Location, Pietermartizburg, South Africa
079 398 9384 / 072 324 5043
info@pmbejd.org.za

August 2019 Household Affordability Index: Transport and Electricity takes up 58,7% of the August National Minimum Wage (exemption level) of R3 024.

August 2019 Household Affordability Index: Transport and Electricity takes up 58,7% of the August National Minimum Wage (exemption level) of R3 024.

One of the most striking features of the August HAI is that of the influence of the recent taxi fare hikes and electricity increases for low-paid workers.  In Pietermaritzburg taxi fares increased by ±7,7% and electricity by 13,07.  In August the typical transport cost for a low-paid worker in Pietermaritzburg is R1 176 per month and electricity is R598,52 per month (total = R1 774,52).  Together these two expenses take up 58,7% of the August National Minimum Wage (exemption level) of R3 024.  After paying for transport and electricity workers and their families are left with just R1 249,48 to secure all other essential household expenses. We suspect that the same situation, as in Pietermaritzburg, is playing itself out across the country.

Surely removing nearly 60% of the money in the pockets of millions of workers on only two essential services, out of a range of household needs, is not smart.  Households must now cut back on other basic needs.  Can we not find a better way for workers to spend this money productively – investing in the local economy; supporting the educational progress of our children; and putting good nutritious food on our plates?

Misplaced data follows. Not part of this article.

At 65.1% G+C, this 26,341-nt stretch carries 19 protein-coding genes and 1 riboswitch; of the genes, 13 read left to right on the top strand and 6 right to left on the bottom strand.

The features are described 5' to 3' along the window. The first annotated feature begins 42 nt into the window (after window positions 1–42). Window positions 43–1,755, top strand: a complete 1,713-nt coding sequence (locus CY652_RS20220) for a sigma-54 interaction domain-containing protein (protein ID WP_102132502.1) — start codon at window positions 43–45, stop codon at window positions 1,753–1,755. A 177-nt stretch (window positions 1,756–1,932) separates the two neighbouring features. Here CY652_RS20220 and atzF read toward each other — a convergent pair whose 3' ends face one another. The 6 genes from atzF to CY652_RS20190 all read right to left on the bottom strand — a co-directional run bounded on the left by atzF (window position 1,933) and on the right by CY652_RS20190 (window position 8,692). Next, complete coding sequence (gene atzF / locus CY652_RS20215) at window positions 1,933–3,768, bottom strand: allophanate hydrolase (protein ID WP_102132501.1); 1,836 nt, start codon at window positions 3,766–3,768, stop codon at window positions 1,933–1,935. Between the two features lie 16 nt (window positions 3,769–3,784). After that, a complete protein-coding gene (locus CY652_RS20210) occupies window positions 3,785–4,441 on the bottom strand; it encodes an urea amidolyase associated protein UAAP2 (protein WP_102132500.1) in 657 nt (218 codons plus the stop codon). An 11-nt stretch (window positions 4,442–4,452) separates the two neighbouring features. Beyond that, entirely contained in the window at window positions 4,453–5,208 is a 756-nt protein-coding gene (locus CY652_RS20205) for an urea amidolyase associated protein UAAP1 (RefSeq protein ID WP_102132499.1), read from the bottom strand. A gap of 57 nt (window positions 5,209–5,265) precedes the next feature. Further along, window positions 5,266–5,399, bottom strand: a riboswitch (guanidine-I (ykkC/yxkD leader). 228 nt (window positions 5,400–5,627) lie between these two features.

• The latest poverty lines indicate that the upper bound poverty line for one person is R1 227 per month.  Workers support families, with one worker now supporting ±3,9 persons off her wage.
  • The cost of a basic nutritional basket of food for a family of 4 was R2 318,97 in August.
  • South Africa’s working class are not able to feed their families properly on the wages earned.

Affordability is related to the number of persons employed, income levels and the cost of goods and services.  In August 2019 we are seeing how an unemployment crisis, low-wage regime and escalating transport and electricity is cascading on South Africa households.  With little maneuverability families cut back on proper nutritious food.  Women eat last and suffer the most as they use their bodies as a buffer against this ever more horrifying economic crisis.

In August our data shows that families are under-spending on proper nutritious food by 24% (at the very best-case scenario).  The Child Support Grant (R420) which should ensure our children are properly fed is set 25% below the food poverty line (R561).

It seems exhausting to continue tracking and describing our ever-worsening socio-economic indicators given the crisis we are in.  Are their no ideas, no plans, no actions to intervene now to ensure that when the economy does recover, that we still are able to call on the humanity, the human resources, the health and goodwill of our people?

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